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Work Three-footed bowl with ibex

Department of Near Eastern Antiquities: Iran

Coupe tripode aux bouquetins

© 1991 RMN / Hervé Lewandowski

Near Eastern Antiquities


The use of bitumen as a sculpting material was an original feature of Susa, a large city in the Susian Plain, which was inhabited for period of six thousand years. In the early 2nd millennium BC, the city was very prosperous, as attested by the large villas belonging to land owners and the rich funerary furnishings found in sarcophagus tombs. The bitumen bowls that were deposited in these were considered luxury objects.

A form of sculpture proper to the city of Susa

Sculpture on bitumen was a typically Susian tradition. It appeared in the Uruk period, with the striking figure of a bird of prey on the watch, on view at the Louvre Museum. Toward the mid 3rd millennium, statues, bases for offerings, bas-reliefs and door strike plates were made in this black-colored hydrocarbon. In the early years of the following millennium, craftsmen began to produce bowls, decorating them with goats and bovids. The only container sculpted in bitumen found outside Susa comes from Choga Mish, in the Susian Plain. It features an ibex, as here, but sculpted on the handle.

A new approach to the material

Until very recently, it was thought that bitumen was a bitumen mastic made artificially from a viscous material, hydrocarbon, and ground calcite. To become hard and homogeneous enough to be sculpted, this mixture would have to be heated to 250 . Thanks to the discovery of solid bitumen in a rift in the Luristan region in the north-east of the Susian Plain, we can now identify the bitumen used by the Susian sculptors as a truly natural rock.

Three-footed basin with ibex

This three-footed bowl with ibex was found, like almost all the other bitumen bowls, in a sarcophagus tomb in the shape of an upturned, fluted bathtub on the Apadana mound, north of the city of Susa. These luxury objects therefore probably served a funerary purpose. They date from the Simashki dynasty, which came to power in the region in around 2000 BC.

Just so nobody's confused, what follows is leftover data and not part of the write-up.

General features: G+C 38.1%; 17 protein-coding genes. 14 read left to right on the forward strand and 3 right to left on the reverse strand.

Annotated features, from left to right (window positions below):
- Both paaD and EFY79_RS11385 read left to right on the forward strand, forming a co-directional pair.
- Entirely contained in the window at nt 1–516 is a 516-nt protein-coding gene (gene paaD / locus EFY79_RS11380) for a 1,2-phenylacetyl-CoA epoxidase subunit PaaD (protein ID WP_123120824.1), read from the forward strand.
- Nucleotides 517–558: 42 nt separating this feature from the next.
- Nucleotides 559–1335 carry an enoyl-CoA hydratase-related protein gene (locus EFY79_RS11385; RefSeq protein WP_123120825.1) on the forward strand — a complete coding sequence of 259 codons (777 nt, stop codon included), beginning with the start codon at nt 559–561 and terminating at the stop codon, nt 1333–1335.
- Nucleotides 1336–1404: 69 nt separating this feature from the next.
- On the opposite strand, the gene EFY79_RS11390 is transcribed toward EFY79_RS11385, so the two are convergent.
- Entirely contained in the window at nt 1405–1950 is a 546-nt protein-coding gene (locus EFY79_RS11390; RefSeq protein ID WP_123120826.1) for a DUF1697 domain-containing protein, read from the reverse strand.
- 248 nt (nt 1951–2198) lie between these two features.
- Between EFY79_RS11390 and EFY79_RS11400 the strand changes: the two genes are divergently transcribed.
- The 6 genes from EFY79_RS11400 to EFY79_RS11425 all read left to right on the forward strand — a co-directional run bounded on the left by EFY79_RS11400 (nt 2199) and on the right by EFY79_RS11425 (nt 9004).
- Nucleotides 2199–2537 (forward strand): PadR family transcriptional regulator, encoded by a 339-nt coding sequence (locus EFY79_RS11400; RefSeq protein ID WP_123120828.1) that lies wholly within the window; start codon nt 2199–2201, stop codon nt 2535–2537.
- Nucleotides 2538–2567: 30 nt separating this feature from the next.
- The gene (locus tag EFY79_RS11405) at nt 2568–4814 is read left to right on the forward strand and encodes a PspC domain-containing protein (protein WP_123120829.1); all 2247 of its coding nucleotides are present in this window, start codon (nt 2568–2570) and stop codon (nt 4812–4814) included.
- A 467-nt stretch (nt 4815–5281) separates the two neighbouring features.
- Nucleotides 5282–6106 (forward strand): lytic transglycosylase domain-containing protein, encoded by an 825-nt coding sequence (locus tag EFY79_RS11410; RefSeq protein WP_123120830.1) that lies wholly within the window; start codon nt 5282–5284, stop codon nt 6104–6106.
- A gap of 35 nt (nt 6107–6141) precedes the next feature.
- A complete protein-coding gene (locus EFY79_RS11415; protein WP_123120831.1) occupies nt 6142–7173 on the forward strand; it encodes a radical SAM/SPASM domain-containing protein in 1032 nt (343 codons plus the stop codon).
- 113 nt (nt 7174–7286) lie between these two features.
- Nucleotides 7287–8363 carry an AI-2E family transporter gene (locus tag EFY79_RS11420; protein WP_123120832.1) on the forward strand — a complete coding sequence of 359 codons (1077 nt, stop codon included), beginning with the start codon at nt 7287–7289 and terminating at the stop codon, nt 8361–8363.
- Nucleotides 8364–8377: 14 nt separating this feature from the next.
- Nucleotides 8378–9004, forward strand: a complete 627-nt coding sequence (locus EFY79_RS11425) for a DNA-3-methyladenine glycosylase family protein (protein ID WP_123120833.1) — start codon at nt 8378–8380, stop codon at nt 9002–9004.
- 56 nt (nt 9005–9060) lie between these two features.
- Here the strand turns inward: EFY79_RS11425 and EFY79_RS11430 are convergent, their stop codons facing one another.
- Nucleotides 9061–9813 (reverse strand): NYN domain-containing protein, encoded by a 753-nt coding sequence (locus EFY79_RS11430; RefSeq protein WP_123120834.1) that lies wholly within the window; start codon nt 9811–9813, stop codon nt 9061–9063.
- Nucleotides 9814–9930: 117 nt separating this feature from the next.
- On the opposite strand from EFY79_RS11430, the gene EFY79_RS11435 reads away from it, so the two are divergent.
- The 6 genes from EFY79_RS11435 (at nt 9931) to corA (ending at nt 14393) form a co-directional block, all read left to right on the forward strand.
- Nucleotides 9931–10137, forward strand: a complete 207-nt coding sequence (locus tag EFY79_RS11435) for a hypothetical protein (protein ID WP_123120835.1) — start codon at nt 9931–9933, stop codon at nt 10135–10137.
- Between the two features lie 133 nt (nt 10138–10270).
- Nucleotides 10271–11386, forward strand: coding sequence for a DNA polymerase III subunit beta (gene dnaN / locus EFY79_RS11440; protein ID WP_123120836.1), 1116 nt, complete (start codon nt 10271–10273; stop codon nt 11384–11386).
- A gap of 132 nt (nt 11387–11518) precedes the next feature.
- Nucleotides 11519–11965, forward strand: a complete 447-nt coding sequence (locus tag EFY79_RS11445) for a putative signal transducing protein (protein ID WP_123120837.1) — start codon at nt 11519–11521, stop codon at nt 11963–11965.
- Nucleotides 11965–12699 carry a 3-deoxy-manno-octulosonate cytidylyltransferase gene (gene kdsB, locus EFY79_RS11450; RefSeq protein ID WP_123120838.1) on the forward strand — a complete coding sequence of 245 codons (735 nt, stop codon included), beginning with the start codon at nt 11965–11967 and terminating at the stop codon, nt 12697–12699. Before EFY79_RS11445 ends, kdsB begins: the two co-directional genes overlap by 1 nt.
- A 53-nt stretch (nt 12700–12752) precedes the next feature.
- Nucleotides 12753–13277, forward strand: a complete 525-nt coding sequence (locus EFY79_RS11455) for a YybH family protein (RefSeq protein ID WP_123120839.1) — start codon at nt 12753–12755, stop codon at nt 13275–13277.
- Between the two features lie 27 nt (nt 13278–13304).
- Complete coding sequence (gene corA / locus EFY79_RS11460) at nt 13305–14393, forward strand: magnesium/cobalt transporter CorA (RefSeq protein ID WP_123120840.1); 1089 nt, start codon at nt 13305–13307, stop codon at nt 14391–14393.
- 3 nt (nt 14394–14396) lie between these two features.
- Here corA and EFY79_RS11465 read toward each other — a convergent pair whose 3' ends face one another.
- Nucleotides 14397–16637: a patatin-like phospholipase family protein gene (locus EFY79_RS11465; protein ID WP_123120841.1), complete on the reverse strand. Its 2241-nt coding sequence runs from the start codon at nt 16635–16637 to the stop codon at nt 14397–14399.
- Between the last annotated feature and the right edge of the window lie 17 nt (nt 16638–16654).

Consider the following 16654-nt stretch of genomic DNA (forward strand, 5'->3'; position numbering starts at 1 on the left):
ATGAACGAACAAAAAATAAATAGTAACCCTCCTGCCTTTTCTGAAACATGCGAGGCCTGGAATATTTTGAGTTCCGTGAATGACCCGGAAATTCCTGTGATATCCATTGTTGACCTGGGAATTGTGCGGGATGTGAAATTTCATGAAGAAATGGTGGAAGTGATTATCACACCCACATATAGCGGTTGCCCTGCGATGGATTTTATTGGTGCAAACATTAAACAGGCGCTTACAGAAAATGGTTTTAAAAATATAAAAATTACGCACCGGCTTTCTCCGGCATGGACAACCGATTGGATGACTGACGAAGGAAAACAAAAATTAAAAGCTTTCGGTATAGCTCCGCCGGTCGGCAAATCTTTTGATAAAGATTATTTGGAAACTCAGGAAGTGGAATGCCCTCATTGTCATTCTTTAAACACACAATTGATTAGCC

Bowls with bitumen feet are rare; the most common form is that of a more or less deep basin. On the rim of the bowl six flat shell plates were fixed with gold-headed bronze nails; the sculptor was seeking to heighten the effect of the opposing black and white colors of the materials. The bowl stands on three added feet in the shape of ibex, a wild goat with long curved horns. The front of the animal is in executed in high relief while the back is in low relief, rising to fit inside the three sockets for the feet emerging from the base of the bowl. A pin was used to fix these elements in place. Executed separately, these elements constitute the finest part of the object. The backward-curving horns of the ibex form a kind of connecting arch, and impart both volume and lightness to the piece, probably the most refined of the whole series.


Amiet Pierre, Élam, Auvers-sur-Oise, Archée, 1966, n 210.
Deschesne Odile, The Royal City of Susa : Ancient Near Eastern Treasures in the Louvre, Exposition, New York, Metropolitan museum of art, 1992, n 63.
Connan Jacques, Deschesne Odile, Le Bitume à Suse : collection du musée du Louvre, Paris, Éditions de la Réunion des musées nationaux, 1996, n 221.
Benoit Agnès, Art et archéologie : les civilisations du Proche-Orient ancien, Paris, École du Louvre, Éditions de la Réunion des musées nationaux, 2003, pp. 312-313.
Connan Jacques, Deschesne Odile, "Un Matériau énigmatique : le mastic de bitume de Suse", Techné, n 7, 1998, pp. 13-16.

Technical description

  • Coupe tripode aux bouquetins

  • Bitume, bronze, coquille, lapis lazuli

    H. : 17,50 cm. ; D. : 28 cm.

  • Fouilles R. de Mecquenem 1921, tell de l'Apadana, Parvis Central , 1921

    Sb 2737

  • Near Eastern Antiquities

    Richelieu wing
    Ground floor
    Iran and Bactria
    Room 305
    Vitrine 4 : Suse V : époque néo-sumérienne, dynastie de Shimashki et des Sukkalmah

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